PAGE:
The effect of combining The Wizard of Oz (1939) with Pink Floyd's Dark Side of the Moon (1973) is almost like a pop-culture inside joke now, so it's kind of easy to dismiss as cheesy stoner gimmick. I have to say though, that watching it is fairly amazing and totally cool. There are so many moments where the music hits in such a perfect way, that it's hard to imagine that the synching wasn't done on purpose. My favorite of all I think is in the second video here, when the witch appears and the music says "Black...." , and "which is which?"

Here are two parts that I feel like are especially noteworthy, but I do encourage you to, at some point, watch the whole thing from the start. As a warning, these videos are missing part 12, in which the gang meets the wizard and journeys to the witches castle.

It's a really fun, different way to watch a childhood classic, though sometimes I had a hard time not superimposing the original song over the music in my head. It's also a great way to enjoy Pink Floyd, which I've been on kind of a kick with lately. Paul and I listened to The Wall (1982) during our long ride home from the Cape on Saturday.

Saturday, July 10, 2010

I love this!

Check out this beautiful cartoon! It uses a 1969 interview between John Lennon and a 14 year old fan as its soundtrack. Its a great portrait of Lennon, and a vantage point into the climate of the late 60's. I particularly like the end credits, when you get to hear him talk about his luggage. You can also sort of loosely the see the influence of the artwork from "Yellow Submarine" (1968), particularly at 0:47 and 1:35. Very cool.

Friday, July 9, 2010

I love you!

I know I'm quite a long way off from having a dinosaur as a pet. But I feel like this little fellow takes me a big step forward.

The Jurassic Park Soundtrack is just the icing on the cake. Especially at 2:24!

Thursday, July 8, 2010

The Almighty Dollar

I would consider myself a person who is more attuned than average to the dangers of materialism, on ecological, psychological and economical levels. That being said, I am always loathe to call my self a consumer. This week I think proved to me better than most that I am just as bad about acquiring stuff as any other American. I blame the heat wave, it made being inside an air conditioned store seem like a better option than sweltering in our house.

The first thing I bought was even to help us keep cool. Paul and I ran through the sprinkler the other day and it was awesome. I run it for a little while in the afternoon too, to keep the vegetables alive.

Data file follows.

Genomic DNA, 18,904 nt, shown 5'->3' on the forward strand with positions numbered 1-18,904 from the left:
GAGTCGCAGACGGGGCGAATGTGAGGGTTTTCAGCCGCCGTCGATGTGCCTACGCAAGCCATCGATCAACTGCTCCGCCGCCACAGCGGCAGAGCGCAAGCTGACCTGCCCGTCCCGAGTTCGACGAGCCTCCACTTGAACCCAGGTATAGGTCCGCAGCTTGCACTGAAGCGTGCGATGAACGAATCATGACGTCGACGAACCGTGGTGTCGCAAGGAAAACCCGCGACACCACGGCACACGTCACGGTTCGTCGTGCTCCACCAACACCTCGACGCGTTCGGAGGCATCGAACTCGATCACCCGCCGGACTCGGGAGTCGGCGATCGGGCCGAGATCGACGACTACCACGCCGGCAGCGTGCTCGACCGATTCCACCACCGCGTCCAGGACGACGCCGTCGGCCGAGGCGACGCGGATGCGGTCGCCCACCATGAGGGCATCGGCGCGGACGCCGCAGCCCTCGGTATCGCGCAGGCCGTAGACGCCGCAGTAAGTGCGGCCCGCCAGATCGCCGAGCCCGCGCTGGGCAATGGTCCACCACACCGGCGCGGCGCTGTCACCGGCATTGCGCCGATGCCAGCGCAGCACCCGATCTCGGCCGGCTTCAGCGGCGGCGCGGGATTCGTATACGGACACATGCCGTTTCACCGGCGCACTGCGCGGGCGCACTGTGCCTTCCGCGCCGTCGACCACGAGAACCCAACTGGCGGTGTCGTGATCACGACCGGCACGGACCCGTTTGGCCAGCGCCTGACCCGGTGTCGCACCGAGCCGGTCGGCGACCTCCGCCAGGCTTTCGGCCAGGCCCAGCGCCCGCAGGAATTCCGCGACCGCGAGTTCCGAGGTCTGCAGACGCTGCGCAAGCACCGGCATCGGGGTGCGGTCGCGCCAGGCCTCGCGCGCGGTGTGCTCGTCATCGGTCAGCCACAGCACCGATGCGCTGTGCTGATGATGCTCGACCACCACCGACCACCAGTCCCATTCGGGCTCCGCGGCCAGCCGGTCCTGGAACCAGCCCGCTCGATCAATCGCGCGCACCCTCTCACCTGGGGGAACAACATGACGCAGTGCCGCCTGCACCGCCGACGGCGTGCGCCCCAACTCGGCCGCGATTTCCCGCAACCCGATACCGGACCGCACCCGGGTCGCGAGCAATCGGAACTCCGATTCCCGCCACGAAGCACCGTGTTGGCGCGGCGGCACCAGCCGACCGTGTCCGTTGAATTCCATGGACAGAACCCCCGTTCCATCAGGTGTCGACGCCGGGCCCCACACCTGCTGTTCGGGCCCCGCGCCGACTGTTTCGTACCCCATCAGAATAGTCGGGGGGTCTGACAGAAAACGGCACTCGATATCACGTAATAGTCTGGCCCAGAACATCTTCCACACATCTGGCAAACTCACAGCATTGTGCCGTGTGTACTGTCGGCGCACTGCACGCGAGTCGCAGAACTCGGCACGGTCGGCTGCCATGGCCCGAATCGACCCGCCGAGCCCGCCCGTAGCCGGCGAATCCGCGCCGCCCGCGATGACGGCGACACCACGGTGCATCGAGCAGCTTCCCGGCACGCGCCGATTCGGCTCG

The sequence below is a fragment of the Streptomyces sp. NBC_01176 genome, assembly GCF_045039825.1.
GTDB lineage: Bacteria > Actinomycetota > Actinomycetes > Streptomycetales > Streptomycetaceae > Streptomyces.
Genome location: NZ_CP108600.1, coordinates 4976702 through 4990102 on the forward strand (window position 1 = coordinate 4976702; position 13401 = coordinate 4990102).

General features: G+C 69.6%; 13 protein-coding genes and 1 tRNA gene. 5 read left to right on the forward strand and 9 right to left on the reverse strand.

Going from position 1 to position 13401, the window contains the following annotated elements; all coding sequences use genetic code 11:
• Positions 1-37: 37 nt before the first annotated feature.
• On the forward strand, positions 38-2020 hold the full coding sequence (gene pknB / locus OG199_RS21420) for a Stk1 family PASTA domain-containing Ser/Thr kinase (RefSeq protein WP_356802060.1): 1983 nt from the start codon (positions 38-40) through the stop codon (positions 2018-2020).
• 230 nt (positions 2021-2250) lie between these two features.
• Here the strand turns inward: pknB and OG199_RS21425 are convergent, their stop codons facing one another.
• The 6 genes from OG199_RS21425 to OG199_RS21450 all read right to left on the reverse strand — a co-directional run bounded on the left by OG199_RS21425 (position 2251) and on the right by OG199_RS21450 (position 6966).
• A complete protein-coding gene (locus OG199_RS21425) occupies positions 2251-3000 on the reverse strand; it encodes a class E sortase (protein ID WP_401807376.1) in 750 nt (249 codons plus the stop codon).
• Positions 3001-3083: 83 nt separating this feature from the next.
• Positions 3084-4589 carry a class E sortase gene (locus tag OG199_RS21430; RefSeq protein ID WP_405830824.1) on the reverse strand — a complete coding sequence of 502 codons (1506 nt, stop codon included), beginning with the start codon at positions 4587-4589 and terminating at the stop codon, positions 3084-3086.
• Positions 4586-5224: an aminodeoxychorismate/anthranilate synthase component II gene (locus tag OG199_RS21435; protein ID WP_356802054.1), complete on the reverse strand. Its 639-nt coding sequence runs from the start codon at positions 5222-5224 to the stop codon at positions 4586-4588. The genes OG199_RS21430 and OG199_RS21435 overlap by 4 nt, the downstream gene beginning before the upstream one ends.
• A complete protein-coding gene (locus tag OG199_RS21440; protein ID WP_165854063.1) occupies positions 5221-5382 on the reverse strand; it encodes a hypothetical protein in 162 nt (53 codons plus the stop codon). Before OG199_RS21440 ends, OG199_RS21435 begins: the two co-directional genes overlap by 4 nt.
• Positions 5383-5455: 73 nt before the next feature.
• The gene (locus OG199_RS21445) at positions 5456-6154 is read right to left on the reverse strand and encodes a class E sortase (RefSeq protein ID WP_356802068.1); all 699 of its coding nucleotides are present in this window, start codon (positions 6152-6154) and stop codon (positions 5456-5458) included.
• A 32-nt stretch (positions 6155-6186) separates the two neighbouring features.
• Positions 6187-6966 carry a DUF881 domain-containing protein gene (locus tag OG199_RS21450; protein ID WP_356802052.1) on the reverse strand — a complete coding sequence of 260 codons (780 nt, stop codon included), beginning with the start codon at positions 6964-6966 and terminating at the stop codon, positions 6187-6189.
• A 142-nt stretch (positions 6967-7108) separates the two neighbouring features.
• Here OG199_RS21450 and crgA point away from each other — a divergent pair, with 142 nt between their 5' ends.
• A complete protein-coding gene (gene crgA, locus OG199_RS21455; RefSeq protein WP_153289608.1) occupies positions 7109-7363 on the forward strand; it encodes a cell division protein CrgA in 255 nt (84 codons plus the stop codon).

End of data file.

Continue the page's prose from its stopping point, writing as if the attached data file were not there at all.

I was also fighting a really nasty cold earlier in the week. I decided that taking vitamins would probably help my immune system kick it. I opted for the gummie type, because I'm secretly 5. The name of this brand is a big oxymoron. "One-a-Day"....but you take two of them!

We finally decided to resolve the not having Mario Kart issue once and for all, and broke down and bought a new copy of the game. I missed playing so much!

A Hula Hoop. Paul and I are going to the Gathering of the Vibes music festival at the end of the month, and people often bring hula hoops to these types of events. I had always been bad at hula hooping, and wanted to see if I could get better at it. I'm still pretty terrible, but I like to think I'm improving...The check out guy asked me if I went to Hampshire College when I bought this.
These hot shoes. I could not resist them, for they were only $7.

Mmmm....Trader Joes Vegetable Gyoza are AWESOME!

Annnd in spite of them losing the summer beer taste test, A Harpoon UFO is still nice on a hot hot day.

Sunday, July 4, 2010

Patriotism, etc.

Happy 4th of July! Enjoy this clip from the patriotic overload that is "Yankee Doodle Dandy" (1942).

I actually get a little embarrassed when I watch this video. When I was 11, I saw James Cagney play a mentally warped gangster in "White Heat" (1949) and I thought he was the coolest. Watching him play a song and dance man is just a little painful, especially since he doesn't really sing, per se, and his dancing is kind of weird!

Apparently, the only reason that Cagney made this movie was because he was under suspicion of being a communist, and didn't want to get blacklisted. He felt compelled to prove his love of America and save his career by starring in the most saccharine jingoistic movie ever made.


The part where they do the giant history montage is pretty ridic though, in a good way. I particularly enjoyed the Teddy Roosevelt part, and the African Americans bowing down to the Lincoln memorial is kind of thought provoking. Funny how you don't see those black actors, who can clearly sing better than Cagney, chilling with everybody else at 5:53.

Thursday, July 1, 2010

But what are the brain slugs who control you going to do for the working man?

Yeah! Futurama is back on with shiny new episode goodness! Paul and I watched the premiere last week, and I'm happy to report that the episodes are totally on par with the show that went off the air in 2003. I am most pleased by the resurgence of this cartoon magic, even if it means that we no longer own every episode of the show.

To celebrate the return of the Planet Express crew, check out this Brain Slug Headband. It's the laziest/ best halloween costume I've ever seen. Also, not just a ploy to increase the unreasonably huge subsidies to the brain slug planet. Don't be silly!